We wanted to share these timely security tips from KnowBe4, the company that powers our 1-Guard Plus Increased Awareness module by delivering fake phishing campaigns and training to our clients’ employees. Remember that employees – and their awareness (or lack of) – are the weakest link into your network. Since every tip and reminder helps, we recommend that you share the tips below with everyone in your organization.
It may be the most wonderful time of the year, but the bad guys have plenty of surprise “gifts” all wrapped for you. To avoid opening an unexpected present, I’d like to discuss some of the most common holiday scams you should be aware of so you can protect yourself and your organization from a cyber attack.
Below are four major scams to watch out for this month, and how you can defend yourself against them:
Online Shopping Deals
Did you forget to get a present for Aunt Cheryl? The bad guys will be faking lots of holiday deals for desperate, last-minute shoppers. These might appear in your email inbox or through advertisements on social media and popular websites.
- Don’t click on ads or emails for deals that are too good to be true.
- Make purchases at your favorite online store by navigating directly to the site using your browser or using an official mobile app for the online store on your phone.
- Only shop from popular shopping websites that you know and trust. A lot of fake shopping websites pop up around the holiday season, with enticingly-low prices. Don’t fall for it!
Charity or Donation Requests
2021 was a difficult year for many, and legitimate charities and non-profits need your assistance. Unfortunately, the bad guys will take advantage of this by pretending to be charitable organizations. They will email you – or even call you –asking you for a credit card number to use for “donations.” Don’t fall for it!
- As a rule, never give your credit card information over the phone to anyone who calls you unexpectedly.
- If you receive an email from a charity or non-profit asking for donations, review the links, the sender address, and other components of the email to make sure the email is legitimate.
- If you want to donate, go directly to the charity or non-profit’s official website and look for ways to donate through their site.
Delivery or Shipment Notifications
Don’t get excited about an unexpected delivery notification. You may think you’ve received a surprise gift or finally got that delivery you’ve been waiting for. Instead, that notification you received could actually be a phishing attack. These attacks are often successful during this season because people are expecting more deliveries and shipments than normal. So, to stay alert and protect yourself, follow these rules:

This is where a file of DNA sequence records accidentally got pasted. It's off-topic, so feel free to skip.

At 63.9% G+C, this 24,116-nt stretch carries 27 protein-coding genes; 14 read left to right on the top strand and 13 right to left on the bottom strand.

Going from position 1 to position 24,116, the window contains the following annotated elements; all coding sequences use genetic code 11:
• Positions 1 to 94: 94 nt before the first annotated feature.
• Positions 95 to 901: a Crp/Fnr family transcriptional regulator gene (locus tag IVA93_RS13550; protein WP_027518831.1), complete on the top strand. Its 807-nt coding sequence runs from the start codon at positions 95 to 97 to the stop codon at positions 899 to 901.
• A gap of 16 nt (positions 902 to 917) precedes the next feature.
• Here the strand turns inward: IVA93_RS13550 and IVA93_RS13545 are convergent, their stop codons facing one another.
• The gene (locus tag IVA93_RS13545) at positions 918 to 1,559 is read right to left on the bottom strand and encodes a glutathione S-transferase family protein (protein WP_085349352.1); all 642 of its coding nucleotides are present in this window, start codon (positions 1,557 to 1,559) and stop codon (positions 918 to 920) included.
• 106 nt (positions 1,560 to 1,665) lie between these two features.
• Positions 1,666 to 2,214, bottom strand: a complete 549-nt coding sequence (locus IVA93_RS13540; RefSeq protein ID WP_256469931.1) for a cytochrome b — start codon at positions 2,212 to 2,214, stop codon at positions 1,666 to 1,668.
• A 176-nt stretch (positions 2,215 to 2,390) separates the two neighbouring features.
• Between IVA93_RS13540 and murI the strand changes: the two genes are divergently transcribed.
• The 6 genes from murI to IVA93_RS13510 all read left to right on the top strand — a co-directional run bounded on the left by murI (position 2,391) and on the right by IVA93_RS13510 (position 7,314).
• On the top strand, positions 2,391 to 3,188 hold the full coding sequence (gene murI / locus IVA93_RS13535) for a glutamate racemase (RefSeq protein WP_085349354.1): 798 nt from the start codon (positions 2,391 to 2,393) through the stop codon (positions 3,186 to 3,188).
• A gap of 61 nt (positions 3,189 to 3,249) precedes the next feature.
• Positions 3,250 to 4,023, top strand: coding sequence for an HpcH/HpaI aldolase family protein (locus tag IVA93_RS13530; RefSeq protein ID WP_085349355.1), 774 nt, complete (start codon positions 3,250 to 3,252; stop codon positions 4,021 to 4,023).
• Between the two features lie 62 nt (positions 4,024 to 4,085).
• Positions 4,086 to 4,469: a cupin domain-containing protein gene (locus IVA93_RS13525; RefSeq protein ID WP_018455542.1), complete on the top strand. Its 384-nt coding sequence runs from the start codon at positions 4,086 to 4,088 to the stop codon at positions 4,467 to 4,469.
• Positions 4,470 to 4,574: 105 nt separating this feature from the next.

- Look closely at delivery and shipment notifications to make sure they’re legitimate.
- If you do shop online, go directly to the store websites to track your orders and shipments rather than click links in emails.
Fake Receipts or Financial Statements
Since more people than ever are doing their holiday shopping online, the bad guys know that you might be receiving lots of receipts in your email from various online shopping websites. You might also be receiving credit card or banking statements that list recent charges posted to your account.
- Even if you receive a receipt from a company you buy from regularly, look at it closely before clicking any links or opening any attachments. If you don’t recognize the purchase, don’t click anything.
- Remember that many phishing emails try to “shock” you into clicking without thinking. So, if you see a receipt with a very expensive purchase price on it or a “your payment is late” email from your credit card or banking institution, make sure you stop, look, and think. The email might not be legitimate.
- Always visit a company’s official website to review your supposed late payment or recent purchase by either typing the web address into your browser window or by using their mobile app.
Always remember: Never click on links or open attachments in an email that you weren’t expecting. This single rule will help you avoid many common holiday hacker tactics.